City Hall Hustle: Twisting the Knife
Preliminary city budget anticipates another tight year
I asked Chief Budget Officer Ed Van Eenoo that question as a kind of joking throwaway at the end of a preview his office had arranged for us media types, walking us through the city's preliminary budget figures.
First of all: For the upcoming fiscal year, Austin's facing a deficit of $9.8 million. And that number is already assuming we bump up property taxes to the "rollback" rate, the highest tax increase – in this case, 3.1 cents above the current tax rate of 45.71 cents per $100 valuation – allowable without a special election.
Moreover, that budget covers only the city's current expenditures – our current, council-approved practices, or "what it is going to cost to fund what we currently do," says Van Eenoo. And those obligations include some $44 million extra in estimated "cost drivers" raising the budget sum. Unsurprisingly, the need for "uniformed personnel" leads that charge, accounting for more than half – $22.5 million – of the increase. A 3% raise for police, fire, and EMS personnel is factored into this budget, along with a 3% raise for the civilian work force, adding up to part of the $9.6 million in cost drivers represented by nonsworn employees. Other indicators of our current economic predicament – like $2.4 million in additional estimated fuel costs covering the price of rising gas, as well as rising health insurance costs – are also included in the drivers.
So that's just to keep things as is: questionable (albeit previously agreed-to) practices like our gold-plated public safety contracts, combined with council directives like continued no-kill policies for city shelters and the installation of digital video recorders in police cars. If you factor in additional unmet needs across various city departments, you end up with another $15 million in potential costs, including everything from perennials like additional park maintenance to more dire needs, like more 911 operators. Van Eenoo told the Hustle on Tuesday that City Manager Marc Ott had asked all the city departments to present potential 5% reductions to their budgets by the end of the month. The thinking seems to be that potential reductions can then be weighed against new service additions by the citizens at public forums, as they have been in the past.
That's the view from 10,000 feet – something that will come into sharper focus as the budget cycle continues, a process that should be quickened by a council directive calling for more work sessions on oft-neglected areas of the budget, like the city's enterprise funds. And Van Eenoo is quick to point to the interconnectedness of the document he rolls out this week: Should the city's decidedly financially conservative estimate of fuel costs (budgeting for an approximately 25% increase over last year) prove overly gloomy or property values increase at a quicker than expected clip, lots of the doomsaying in this budget could prove unwarranted. (Let's only hope.)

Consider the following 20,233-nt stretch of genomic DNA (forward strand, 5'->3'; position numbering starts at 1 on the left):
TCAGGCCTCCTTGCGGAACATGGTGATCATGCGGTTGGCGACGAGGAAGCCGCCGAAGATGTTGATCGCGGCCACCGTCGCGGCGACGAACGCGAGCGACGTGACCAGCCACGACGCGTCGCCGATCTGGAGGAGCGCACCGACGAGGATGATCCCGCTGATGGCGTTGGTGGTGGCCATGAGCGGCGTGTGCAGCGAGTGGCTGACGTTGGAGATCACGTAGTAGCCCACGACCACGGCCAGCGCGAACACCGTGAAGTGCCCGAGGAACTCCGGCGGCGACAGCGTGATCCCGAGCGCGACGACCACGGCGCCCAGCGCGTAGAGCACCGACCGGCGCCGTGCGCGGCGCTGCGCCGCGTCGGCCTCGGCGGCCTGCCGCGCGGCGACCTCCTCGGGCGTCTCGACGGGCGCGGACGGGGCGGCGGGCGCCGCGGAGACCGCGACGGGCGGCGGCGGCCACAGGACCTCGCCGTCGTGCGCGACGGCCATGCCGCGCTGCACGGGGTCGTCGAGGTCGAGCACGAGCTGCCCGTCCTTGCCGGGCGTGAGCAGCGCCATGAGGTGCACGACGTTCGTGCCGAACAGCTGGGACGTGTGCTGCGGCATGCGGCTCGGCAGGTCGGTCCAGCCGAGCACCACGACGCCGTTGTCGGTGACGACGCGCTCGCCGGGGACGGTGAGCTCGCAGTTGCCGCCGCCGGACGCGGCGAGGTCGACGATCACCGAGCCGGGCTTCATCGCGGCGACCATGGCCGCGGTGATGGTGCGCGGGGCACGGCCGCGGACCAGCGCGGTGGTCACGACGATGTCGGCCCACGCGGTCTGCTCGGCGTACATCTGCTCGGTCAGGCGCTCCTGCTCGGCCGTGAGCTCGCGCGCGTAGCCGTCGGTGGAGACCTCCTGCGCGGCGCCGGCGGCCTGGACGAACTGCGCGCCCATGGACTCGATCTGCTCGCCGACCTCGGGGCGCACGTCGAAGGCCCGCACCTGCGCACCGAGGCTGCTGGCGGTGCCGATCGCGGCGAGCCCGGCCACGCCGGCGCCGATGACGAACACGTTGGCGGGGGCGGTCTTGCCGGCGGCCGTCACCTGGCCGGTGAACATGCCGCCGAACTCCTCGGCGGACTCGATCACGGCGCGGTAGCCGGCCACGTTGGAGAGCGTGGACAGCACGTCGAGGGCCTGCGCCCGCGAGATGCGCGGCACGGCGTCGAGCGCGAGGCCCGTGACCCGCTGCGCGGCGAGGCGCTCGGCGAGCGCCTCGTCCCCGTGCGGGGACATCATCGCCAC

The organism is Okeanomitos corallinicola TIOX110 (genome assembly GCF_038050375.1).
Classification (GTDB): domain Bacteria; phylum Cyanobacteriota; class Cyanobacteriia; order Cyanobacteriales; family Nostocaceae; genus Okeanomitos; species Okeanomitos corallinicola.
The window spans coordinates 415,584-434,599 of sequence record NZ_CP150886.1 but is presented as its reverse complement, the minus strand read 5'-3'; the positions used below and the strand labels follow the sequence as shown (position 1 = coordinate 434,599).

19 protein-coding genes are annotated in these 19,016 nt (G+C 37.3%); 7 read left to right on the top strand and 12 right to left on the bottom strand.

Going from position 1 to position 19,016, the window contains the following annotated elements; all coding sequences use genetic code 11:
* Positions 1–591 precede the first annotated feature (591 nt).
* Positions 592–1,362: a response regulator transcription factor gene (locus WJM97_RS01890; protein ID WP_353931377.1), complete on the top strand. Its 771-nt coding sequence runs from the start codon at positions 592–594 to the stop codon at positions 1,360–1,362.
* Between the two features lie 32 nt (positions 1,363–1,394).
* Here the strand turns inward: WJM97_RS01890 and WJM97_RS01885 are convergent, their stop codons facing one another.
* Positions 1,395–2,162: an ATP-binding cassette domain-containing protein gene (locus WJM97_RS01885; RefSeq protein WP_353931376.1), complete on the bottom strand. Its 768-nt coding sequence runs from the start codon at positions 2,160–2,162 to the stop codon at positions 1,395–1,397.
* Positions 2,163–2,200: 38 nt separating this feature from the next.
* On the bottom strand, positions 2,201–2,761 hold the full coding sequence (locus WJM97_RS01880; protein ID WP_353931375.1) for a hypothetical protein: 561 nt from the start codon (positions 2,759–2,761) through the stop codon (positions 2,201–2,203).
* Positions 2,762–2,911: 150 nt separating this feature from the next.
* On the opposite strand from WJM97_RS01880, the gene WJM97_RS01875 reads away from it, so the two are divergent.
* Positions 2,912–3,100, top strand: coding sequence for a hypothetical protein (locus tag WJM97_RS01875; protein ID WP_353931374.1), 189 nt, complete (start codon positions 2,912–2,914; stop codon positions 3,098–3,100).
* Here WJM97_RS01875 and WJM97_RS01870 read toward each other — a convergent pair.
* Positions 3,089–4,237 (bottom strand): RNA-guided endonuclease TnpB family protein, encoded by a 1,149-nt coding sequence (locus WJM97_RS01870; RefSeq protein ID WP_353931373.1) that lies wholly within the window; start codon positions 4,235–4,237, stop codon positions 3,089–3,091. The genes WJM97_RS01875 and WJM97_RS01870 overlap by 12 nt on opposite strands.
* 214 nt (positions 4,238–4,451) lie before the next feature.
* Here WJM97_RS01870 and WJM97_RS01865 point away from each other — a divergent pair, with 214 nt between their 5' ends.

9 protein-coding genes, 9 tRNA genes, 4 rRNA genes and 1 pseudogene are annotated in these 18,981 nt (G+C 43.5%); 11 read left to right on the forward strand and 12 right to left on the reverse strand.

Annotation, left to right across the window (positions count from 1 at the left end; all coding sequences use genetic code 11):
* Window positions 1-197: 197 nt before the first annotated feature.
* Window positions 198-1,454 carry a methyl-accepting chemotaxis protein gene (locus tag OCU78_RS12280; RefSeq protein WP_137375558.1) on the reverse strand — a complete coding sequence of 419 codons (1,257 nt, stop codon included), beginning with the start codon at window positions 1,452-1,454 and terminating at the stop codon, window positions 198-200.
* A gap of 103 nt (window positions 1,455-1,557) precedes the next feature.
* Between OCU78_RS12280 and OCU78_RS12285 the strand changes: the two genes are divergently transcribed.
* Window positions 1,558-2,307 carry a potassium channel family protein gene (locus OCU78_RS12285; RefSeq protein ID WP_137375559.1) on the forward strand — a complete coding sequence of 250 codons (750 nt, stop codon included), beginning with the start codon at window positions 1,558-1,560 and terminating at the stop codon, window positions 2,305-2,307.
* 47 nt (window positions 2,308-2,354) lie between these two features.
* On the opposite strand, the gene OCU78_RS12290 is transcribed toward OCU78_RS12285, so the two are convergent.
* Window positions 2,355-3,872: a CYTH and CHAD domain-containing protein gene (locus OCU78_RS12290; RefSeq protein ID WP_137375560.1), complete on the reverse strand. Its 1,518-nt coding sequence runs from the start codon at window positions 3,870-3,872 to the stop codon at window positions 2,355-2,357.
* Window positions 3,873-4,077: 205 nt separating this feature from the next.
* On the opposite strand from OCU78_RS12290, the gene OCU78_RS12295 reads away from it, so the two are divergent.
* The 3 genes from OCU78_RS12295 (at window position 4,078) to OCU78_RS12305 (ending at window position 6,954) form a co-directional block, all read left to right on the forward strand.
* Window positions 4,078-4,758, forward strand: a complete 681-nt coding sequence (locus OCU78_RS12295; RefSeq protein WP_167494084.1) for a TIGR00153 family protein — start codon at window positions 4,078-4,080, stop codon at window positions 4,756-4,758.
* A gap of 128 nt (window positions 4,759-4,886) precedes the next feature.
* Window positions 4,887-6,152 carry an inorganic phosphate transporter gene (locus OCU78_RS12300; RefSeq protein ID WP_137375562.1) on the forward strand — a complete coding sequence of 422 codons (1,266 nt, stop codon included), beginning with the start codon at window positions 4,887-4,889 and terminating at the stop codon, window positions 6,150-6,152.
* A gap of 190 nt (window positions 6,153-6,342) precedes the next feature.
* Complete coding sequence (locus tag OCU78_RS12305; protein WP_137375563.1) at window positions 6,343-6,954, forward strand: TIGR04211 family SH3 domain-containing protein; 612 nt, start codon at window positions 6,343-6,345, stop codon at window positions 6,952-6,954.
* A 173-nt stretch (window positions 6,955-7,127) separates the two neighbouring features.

But here's what raises the Hustle's antennae: While taxable property values are down, the strongest growth has been in "personal property" – all store inventory, cars on car lots, and the like, which has shot up 24% over last year (for a total of $8.6 million in projected value). It's a measure of companies stepping up orders in anticipation of customer demand, says Van Eenoo. But what if that demand doesn't come? It's a question that's reflected in our broader budget debate, with liberal economists like Paul Krugman questioning the supposed importance of business "confidence" – not to mention the invisible bond vigilantes – when the most effective confidence boosters are wage growth and job creation. Locally, Van Eenoo points to solid sales tax growth over the last year as an indicator of Austin's improving economic performance. But still one has to wonder what else could be done to gird the city for the worst, especially as she looks to ride out ill-informed "austerity" measures from the feds and the state.
One such state measure, Senate Bill 720, would cap growth on the "operation and maintenance" portion of municipalities' tax bills at 5% vs. the currently allowable 8% (basically the "rollback" rate). Doing so on this budget, for instance, would essentially double the budget hole we're in, adding another $9.2 million to the $9.8 million gap at the rollback rate. But one need not even look for as obvious or torrid an example as that bill; for example, cuts to the city's Community Development Block Grants this year are expected to be equally drastic.
Between the billions in scrubbed dollars in the "compromise" budget in D.C. and the reactionary antics still afoot at the Legislature, it seems the pain caucus is intent on making the dreaded possibility of a double-dip recession a painful reality.
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